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A Return to Africa - Victoria Falls & Chobe

Updated: May 26, 2022

Rhinos, Victoria Falls, Zambezi and the Chobe National Park. Looking back at these images, this was as great an experience as my first African trip to the Serengeti.

In 2015 May, I returned to Africa and this time I visited Zimbabwe, Botswana and Zambia. In Zimbabwe, We stayed at the Stanley & Livingstone Game Reserve in their separate chalets that are not at the main hotel complex. They offer a choice of a day or night safari for each day,

One of the big attractions are the Rhinos that are protected here from poachers by a force trained by the IAPF

The open vehicles offer an immersive and safe experience. On our first day, we got out of the vehicles and walked a short distance through the bush to see the Mother and baby Rhino that were less than 50m from where I was standing. I took this shot below and then our guide moved us back to the vehicle. Mum decided to move toward and then past us.

Directly in front of our chalet was a watering hole that attracted various animals throughout the day. On this day, a few elephants wandered in for refreshment, then some mud before finishing off with a ritual of sand dusting.

Each day's or evening's safaris were unique and personalised. On one day we enjoyed a private walking safari with our guide.

Thanks to our guide Mike Mpuche Tahwa

The Stanley & Livingstone Game Reserve is just a short distance from the town of Victoria Falls, Zimbabwe. Not surprisingly, the town features the actual water falls. Also there stands the statue of Livingstone that overlooks this magnificent wonder. Livingstone was the first European to see Mosi-oa-Tunya ("the smoke that thunders") falls and then renamed it after Queen Victoria. Personally, I prefer its original name.

The first sight of the falls reminds you how powerful nature is. Mosi-oa-Tunya's sound will vibrate through your entire body and it's spray can be thicker than a tropical downpour from which there is no staying dry.

From where Livingstone's statue now stands is a start of one of the best walking tracks in the world that follows the falls all the way to the Victoria Falls Bridge. Adrenalin seekers can Bungie Jump from middle of the Victoria Falls Bridge.

About the spray, please be warned - My camera was so wet by time I got to the Bridge, which is quite a walk, it had stopped working and I had to somehow dry it out to take that shot. Even with wet protection, I was soaked, as you can see in pictures of Max and Michele, Which was before it got to really wet. The wind will determine where the spray goes and on this occasion, it was not the ideal direction, but it is part of this incredible experience and I would not change any of it. My camera recovered and worked well for many years until I upgraded and passed it on to Max, my son who uses it now.

A day on Chobe River

The Botswana border is also a short drive from Victoria Falls and we took a day trip to Chobe National Park.

We returned to Zimbabwe and the Stanley & Livingstone Game Reserve after an incredible day on Chobe.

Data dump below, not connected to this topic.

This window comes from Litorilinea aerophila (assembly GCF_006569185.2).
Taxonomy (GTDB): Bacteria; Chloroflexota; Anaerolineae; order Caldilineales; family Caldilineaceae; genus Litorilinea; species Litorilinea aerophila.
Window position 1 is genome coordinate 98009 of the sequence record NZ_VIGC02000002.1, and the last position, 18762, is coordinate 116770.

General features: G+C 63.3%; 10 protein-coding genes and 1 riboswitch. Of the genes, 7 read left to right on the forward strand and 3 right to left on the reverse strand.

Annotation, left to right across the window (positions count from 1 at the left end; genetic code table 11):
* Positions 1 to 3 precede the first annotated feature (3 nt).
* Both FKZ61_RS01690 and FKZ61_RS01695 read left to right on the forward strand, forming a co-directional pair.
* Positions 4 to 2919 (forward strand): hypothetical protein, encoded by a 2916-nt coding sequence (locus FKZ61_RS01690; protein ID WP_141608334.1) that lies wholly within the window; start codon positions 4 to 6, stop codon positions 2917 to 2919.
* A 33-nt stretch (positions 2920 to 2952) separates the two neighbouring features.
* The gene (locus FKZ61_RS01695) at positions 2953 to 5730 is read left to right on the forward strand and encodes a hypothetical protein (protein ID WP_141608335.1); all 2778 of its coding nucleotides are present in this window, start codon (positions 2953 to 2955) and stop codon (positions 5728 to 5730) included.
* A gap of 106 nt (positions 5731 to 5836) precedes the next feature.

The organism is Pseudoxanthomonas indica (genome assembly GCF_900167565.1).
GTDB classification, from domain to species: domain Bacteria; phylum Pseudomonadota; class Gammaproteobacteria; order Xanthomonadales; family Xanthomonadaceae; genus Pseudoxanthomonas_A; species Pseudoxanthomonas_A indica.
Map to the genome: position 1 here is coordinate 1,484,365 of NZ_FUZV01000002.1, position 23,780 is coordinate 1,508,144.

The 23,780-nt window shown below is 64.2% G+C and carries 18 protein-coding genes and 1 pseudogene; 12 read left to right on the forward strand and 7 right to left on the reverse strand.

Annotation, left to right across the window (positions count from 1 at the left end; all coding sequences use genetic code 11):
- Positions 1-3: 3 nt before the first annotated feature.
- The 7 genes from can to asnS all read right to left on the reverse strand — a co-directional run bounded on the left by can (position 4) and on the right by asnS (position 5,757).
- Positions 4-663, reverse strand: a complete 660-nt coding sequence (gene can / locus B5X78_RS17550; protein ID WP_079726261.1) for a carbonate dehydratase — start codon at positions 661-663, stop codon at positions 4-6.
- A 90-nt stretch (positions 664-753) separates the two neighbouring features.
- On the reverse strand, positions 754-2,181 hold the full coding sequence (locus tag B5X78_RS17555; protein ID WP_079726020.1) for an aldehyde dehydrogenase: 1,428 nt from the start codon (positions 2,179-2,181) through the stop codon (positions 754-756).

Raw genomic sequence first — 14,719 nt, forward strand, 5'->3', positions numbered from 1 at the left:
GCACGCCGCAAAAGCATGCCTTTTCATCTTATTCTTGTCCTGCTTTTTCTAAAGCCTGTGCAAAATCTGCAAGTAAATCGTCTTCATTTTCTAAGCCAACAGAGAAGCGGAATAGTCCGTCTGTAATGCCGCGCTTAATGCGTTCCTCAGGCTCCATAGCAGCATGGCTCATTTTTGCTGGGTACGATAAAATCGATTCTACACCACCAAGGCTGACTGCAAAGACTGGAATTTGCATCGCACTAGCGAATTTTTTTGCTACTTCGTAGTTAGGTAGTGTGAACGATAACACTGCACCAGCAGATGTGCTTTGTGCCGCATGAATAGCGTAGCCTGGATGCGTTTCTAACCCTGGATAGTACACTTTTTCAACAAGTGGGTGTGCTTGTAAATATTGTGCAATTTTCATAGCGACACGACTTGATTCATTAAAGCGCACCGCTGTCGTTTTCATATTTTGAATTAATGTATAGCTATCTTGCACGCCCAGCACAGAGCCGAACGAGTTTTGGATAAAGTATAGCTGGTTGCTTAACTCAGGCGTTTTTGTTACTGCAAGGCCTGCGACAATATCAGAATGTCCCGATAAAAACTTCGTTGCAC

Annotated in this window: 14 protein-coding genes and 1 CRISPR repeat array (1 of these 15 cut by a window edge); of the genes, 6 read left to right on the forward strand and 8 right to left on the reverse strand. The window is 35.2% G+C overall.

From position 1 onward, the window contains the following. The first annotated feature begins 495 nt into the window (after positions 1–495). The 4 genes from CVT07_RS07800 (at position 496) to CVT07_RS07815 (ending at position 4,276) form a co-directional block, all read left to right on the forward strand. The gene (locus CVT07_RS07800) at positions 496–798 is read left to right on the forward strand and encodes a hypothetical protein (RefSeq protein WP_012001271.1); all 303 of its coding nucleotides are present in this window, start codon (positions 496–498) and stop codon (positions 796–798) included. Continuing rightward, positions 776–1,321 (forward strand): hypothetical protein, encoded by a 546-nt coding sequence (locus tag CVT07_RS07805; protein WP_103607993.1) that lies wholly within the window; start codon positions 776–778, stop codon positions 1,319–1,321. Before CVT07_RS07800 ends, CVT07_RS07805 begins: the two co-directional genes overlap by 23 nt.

The Victoria Falls Hotel is a beautiful piece of Grand history with an amazing outlook

The town of Victoria Falls also features the Victoria Falls Hotel, which still represents that classic British Colonial architecture and has a view towards the falls.

Our time at the Stanley & Livingstone Game Reserve was sadly at an end and it was time for sad goodbyes to our wonderful hosts.

Moving over the border to Livingstone, Zambia

Victoria Falls are on the Zambezi River, which is also the Zimbabwe Zambia border and both countries offer a very different view of the falls that are equally worth the time to explore and experience.

In Livingstone, we stayed at the Zambezi Sun, which is aligned with the Royal Livingstone Hotel.

From the Zambezi Sun Hotel, you have unlimited access included to Victoria Falls. You register as you leave the hotel grounds and enter the park. My curiosity was triggered as I tried to ascertain the reason.

When I asked is it common for people to fall, the response was, 'one or two a month'.

I find that hard to believe keeping a record of people going off the edge was valid, but then also it‘s not completely implausible. Regardless, unlike Western society, I am thankful there are no fences and you are forced to use common sense, be responsible and accept the consequences for your own actions .

One of the first walks from the hotel was to the Boiling Pot, which is steep descent to the base of the river running under the Victoria Falls Bridge. I have great memories of this day that I shared with my son Max as we left the others behind moving at a more intense pace. Climbing back up will take your breath away, but again, it is worth the effort.

Just looking at that climb back up takes my breath away.

Life does not get much better than this

At the end of each day, we would return and then catch the small electric shuttle bus to the Royal Livingstone Hotel to enjoy the afternoon ritual of drinks as we watched the amazing sunsets over the Zambezi River and falls.

Walking along the top of the falls on the Zambian side gives you access to a small rock pool you can sit in on the edge of the falls, but at this time, the flow was too much and the pool was completely overflowing with rapid water. The power of the water here is its own spectacle and seeing the water disappear over the edge in front of you is just incredible.